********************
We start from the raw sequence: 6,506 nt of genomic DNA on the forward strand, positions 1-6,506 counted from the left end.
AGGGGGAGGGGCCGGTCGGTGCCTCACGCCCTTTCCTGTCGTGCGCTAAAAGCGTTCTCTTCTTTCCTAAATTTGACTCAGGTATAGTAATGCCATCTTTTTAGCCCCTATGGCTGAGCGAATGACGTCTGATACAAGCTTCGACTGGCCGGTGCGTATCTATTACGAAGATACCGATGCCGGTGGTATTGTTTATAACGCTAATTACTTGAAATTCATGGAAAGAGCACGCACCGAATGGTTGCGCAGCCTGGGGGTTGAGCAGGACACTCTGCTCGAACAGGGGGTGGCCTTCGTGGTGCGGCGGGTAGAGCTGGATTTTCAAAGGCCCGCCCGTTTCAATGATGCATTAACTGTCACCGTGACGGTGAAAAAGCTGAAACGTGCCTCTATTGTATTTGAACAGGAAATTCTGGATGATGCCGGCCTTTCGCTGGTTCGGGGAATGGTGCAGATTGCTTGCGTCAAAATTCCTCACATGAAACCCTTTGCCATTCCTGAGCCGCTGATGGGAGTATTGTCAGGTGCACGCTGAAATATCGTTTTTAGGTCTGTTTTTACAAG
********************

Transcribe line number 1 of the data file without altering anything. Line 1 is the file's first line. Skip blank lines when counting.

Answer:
We start from the raw sequence: 6,506 nt of genomic DNA on the forward strand, positions 1-6,506 counted from the left end.